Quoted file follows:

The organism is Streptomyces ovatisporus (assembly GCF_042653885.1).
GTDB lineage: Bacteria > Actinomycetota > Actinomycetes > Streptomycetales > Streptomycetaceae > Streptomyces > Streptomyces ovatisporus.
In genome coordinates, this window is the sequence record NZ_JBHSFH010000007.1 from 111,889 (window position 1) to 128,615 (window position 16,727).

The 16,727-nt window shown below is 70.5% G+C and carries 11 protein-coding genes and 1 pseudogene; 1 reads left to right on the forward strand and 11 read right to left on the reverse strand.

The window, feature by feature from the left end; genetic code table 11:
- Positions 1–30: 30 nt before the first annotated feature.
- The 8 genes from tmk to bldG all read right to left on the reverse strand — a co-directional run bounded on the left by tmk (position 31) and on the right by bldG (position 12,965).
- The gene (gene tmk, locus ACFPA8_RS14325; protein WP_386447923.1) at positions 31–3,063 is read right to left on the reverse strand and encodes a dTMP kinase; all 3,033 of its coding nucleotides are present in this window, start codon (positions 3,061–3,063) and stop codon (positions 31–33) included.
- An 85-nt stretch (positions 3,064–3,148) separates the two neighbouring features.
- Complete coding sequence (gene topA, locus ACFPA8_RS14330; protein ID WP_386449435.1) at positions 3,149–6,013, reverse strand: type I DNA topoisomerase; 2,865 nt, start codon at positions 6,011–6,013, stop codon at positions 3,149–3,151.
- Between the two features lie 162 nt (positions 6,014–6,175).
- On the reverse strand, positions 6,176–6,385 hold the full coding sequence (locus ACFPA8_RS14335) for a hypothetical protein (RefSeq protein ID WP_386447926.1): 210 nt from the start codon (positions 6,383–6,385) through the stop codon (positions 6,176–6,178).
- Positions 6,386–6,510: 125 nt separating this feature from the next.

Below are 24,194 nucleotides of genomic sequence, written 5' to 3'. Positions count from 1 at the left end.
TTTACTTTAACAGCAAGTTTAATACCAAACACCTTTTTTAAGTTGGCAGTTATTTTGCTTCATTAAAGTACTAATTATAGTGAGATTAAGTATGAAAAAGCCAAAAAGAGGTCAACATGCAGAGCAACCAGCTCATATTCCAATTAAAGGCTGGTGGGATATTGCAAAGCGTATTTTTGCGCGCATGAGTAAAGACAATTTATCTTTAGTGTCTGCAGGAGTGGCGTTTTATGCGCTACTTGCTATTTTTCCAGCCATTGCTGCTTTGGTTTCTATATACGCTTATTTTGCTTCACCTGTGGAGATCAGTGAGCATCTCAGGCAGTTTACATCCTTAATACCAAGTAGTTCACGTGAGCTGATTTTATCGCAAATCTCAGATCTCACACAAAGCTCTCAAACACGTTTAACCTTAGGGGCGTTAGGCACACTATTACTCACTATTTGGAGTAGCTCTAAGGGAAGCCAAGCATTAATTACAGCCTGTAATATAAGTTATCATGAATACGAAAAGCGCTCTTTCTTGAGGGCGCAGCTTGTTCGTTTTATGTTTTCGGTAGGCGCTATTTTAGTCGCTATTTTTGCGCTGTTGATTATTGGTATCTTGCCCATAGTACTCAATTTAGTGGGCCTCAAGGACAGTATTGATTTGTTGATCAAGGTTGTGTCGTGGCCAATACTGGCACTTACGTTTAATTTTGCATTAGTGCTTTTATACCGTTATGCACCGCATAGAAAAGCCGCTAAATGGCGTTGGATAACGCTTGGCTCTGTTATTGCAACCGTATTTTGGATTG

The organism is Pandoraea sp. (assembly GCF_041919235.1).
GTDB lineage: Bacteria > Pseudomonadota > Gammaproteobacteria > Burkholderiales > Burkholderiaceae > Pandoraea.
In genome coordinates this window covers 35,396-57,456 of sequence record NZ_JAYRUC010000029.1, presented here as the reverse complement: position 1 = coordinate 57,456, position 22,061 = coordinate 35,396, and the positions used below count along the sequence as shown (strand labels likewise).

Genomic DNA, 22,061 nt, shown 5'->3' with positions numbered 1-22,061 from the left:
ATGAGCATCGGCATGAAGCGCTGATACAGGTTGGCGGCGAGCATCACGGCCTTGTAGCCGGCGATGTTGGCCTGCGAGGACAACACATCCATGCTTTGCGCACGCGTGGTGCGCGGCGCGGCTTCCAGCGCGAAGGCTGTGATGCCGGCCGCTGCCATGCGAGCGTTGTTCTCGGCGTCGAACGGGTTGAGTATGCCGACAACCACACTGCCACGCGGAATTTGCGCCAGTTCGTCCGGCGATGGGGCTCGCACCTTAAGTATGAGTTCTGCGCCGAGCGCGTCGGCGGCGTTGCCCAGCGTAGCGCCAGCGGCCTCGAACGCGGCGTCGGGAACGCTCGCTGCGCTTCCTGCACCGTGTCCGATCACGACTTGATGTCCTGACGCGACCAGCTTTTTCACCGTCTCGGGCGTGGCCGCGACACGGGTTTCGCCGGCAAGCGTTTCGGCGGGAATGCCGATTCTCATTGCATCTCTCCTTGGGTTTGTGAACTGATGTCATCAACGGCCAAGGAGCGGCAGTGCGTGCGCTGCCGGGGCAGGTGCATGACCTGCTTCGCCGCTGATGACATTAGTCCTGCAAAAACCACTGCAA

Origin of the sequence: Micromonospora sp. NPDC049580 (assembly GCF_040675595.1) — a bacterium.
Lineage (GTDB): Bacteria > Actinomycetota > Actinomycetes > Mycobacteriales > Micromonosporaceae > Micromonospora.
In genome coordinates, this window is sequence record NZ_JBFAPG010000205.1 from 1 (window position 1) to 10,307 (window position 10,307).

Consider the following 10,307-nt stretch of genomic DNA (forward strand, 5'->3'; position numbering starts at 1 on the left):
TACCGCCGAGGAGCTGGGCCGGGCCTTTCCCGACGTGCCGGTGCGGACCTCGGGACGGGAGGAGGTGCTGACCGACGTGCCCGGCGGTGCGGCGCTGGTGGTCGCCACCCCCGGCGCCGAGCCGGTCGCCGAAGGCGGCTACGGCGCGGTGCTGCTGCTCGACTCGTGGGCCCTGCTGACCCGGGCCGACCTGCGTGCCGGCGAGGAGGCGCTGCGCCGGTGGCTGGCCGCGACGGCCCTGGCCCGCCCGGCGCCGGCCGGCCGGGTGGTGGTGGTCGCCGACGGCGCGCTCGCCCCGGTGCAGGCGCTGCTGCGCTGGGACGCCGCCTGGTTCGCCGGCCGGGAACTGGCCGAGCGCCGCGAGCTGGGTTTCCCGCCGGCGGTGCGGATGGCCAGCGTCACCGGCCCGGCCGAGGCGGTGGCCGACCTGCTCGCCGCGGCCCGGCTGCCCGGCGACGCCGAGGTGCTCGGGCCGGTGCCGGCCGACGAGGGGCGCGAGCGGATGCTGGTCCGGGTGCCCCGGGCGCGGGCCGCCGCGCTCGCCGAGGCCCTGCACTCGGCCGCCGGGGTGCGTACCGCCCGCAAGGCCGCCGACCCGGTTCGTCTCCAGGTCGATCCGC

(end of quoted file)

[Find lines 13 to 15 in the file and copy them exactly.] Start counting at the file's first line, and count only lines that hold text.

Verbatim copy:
- Positions 6,386–6,510: 125 nt separating this feature from the next.

Below are 24,194 nucleotides of genomic sequence, written 5' to 3'. Positions count from 1 at the left end.
TTTACTTTAACAGCAAGTTTAATACCAAACACCTTTTTTAAGTTGGCAGTTATTTTGCTTCATTAAAGTACTAATTATAGTGAGATTAAGTATGAAAAAGCCAAAAAGAGGTCAACATGCAGAGCAACCAGCTCATATTCCAATTAAAGGCTGGTGGGATATTGCAAAGCGTATTTTTGCGCGCATGAGTAAAGACAATTTATCTTTAGTGTCTGCAGGAGTGGCGTTTTATGCGCTACTTGCTATTTTTCCAGCCATTGCTGCTTTGGTTTCTATATACGCTTATTTTGCTTCACCTGTGGAGATCAGTGAGCATCTCAGGCAGTTTACATCCTTAATACCAAGTAGTTCACGTGAGCTGATTTTATCGCAAATCTCAGATCTCACACAAAGCTCTCAAACACGTTTAACCTTAGGGGCGTTAGGCACACTATTACTCACTATTTGGAGTAGCTCTAAGGGAAGCCAAGCATTAATTACAGCCTGTAATATAAGTTATCATGAATACGAAAAGCGCTCTTTCTTGAGGGCGCAGCTTGTTCGTTTTATGTTTTCGGTAGGCGCTATTTTAGTCGCTATTTTTGCGCTGTTGATTATTGGTATCTTGCCCATAGTACTCAATTTAGTGGGCCTCAAGGACAGTATTGATTTGTTGATCAAGGTTGTGTCGTGGCCAATACTGGCACTTACGTTTAATTTTGCATTAGTGCTTTTATACCGTTATGCACCGCATAGAAAAGCCGCTAAATGGCGTTGGATAACGCTTGGCTCTGTTATTGCAACCGTATTTTGGATTG